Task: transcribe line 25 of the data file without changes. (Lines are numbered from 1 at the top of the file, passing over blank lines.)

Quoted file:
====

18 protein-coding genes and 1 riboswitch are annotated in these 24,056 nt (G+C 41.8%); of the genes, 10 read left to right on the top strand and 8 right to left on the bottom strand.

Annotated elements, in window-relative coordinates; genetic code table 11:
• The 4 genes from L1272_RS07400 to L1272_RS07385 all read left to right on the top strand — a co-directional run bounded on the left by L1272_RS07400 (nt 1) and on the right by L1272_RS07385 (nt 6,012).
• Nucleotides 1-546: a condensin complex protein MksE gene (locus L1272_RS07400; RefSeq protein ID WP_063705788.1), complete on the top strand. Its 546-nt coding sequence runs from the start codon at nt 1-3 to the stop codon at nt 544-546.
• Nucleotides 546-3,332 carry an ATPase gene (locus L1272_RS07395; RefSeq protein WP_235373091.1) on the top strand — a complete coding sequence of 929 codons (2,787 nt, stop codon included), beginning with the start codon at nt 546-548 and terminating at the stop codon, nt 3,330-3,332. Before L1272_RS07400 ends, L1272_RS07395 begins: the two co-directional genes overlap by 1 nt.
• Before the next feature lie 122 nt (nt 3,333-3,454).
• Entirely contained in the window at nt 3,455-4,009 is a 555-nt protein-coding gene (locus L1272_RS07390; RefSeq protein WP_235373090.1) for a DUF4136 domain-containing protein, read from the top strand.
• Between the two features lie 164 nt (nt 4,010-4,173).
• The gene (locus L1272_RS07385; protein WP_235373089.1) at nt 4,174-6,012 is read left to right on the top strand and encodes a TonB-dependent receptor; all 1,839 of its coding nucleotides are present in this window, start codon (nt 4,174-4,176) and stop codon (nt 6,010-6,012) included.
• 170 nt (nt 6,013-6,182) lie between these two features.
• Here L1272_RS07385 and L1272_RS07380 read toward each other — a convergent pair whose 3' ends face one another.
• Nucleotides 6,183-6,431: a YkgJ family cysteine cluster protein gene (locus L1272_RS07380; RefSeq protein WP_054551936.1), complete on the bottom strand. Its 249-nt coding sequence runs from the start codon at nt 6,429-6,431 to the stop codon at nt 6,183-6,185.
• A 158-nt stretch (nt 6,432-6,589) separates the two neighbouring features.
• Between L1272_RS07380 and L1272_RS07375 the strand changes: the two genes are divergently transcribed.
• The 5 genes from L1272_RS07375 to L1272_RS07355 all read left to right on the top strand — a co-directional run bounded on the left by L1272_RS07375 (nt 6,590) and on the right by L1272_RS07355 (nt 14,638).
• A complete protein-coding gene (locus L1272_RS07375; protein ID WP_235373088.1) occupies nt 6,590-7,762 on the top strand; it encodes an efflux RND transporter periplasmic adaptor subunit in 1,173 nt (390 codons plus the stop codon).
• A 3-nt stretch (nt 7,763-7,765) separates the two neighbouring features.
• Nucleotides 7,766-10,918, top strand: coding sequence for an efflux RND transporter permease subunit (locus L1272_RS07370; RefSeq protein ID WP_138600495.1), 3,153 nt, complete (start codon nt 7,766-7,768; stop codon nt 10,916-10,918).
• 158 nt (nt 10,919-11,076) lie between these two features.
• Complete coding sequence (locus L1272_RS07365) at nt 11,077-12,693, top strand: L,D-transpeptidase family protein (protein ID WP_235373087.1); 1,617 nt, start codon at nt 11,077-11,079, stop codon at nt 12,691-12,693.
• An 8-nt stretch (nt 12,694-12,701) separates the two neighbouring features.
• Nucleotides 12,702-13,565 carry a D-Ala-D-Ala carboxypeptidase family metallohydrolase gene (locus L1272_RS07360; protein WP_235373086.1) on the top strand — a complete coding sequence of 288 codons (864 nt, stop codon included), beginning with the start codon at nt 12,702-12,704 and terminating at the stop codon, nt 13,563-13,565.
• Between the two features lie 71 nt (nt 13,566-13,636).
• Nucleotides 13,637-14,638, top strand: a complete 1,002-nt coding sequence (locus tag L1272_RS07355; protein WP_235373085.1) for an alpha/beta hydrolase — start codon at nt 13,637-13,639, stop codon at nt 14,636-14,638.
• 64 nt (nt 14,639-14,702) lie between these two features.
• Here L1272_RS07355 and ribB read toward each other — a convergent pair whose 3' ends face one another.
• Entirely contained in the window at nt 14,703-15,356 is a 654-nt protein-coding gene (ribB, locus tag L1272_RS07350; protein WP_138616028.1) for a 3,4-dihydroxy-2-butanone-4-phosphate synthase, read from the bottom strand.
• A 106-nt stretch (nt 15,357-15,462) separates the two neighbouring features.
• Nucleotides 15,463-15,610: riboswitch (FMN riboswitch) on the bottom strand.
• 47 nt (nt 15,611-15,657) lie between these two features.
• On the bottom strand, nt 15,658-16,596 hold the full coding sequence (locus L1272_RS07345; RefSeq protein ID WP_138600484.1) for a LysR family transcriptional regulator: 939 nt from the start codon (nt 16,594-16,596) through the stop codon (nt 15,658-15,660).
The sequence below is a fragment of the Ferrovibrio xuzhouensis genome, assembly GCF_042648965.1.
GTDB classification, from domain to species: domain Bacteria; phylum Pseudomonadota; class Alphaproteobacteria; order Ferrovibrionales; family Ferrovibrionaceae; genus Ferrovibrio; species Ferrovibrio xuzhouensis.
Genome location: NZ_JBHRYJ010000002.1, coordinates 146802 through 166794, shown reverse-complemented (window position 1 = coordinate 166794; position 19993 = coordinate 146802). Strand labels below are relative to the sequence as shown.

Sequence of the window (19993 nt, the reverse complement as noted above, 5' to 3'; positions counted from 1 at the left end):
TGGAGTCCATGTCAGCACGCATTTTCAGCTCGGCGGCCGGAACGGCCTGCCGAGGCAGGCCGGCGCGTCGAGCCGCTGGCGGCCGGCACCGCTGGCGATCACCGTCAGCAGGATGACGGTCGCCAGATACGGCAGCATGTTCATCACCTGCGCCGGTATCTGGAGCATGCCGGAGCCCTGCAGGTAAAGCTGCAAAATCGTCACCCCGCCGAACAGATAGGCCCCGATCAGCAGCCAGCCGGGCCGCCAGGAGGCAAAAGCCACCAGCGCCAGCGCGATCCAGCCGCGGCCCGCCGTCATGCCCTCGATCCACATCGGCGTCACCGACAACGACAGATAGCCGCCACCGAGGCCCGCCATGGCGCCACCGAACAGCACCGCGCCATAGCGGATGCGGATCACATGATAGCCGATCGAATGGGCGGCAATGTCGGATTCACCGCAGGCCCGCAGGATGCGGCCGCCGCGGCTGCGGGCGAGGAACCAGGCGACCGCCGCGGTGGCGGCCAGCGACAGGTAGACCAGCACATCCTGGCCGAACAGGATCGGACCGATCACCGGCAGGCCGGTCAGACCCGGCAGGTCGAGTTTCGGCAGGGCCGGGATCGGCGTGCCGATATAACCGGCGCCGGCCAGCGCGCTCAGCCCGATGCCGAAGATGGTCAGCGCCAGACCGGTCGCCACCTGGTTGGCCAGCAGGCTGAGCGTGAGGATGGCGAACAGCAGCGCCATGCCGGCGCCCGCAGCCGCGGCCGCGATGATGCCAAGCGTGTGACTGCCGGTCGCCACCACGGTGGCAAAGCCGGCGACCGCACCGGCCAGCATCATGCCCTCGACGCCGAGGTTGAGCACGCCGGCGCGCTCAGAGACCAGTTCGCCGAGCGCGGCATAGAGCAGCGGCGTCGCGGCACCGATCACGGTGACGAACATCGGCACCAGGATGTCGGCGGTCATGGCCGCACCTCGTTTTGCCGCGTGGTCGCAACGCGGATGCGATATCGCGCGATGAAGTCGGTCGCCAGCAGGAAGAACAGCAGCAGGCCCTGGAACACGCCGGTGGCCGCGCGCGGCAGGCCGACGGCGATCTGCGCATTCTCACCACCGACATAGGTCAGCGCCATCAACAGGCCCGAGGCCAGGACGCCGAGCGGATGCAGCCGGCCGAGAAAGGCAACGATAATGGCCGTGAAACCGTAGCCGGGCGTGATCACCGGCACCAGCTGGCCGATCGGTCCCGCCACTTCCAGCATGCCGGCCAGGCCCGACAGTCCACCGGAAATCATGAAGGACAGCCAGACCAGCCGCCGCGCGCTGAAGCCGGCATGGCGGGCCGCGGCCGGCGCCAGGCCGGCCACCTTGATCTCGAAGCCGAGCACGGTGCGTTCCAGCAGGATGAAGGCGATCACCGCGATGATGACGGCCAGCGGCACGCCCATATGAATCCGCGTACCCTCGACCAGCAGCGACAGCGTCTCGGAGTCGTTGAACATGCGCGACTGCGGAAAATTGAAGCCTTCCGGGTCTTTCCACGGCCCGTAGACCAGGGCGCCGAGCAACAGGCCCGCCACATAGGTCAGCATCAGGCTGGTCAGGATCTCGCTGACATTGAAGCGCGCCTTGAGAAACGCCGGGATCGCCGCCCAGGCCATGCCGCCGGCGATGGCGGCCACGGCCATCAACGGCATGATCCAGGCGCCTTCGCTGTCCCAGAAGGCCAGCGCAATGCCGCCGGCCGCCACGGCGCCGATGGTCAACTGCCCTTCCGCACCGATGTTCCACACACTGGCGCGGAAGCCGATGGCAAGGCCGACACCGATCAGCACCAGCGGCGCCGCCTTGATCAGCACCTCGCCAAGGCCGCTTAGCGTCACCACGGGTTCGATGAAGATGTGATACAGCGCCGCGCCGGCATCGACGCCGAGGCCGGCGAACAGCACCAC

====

• 64 nt (nt 14,639-14,702) lie between these two features.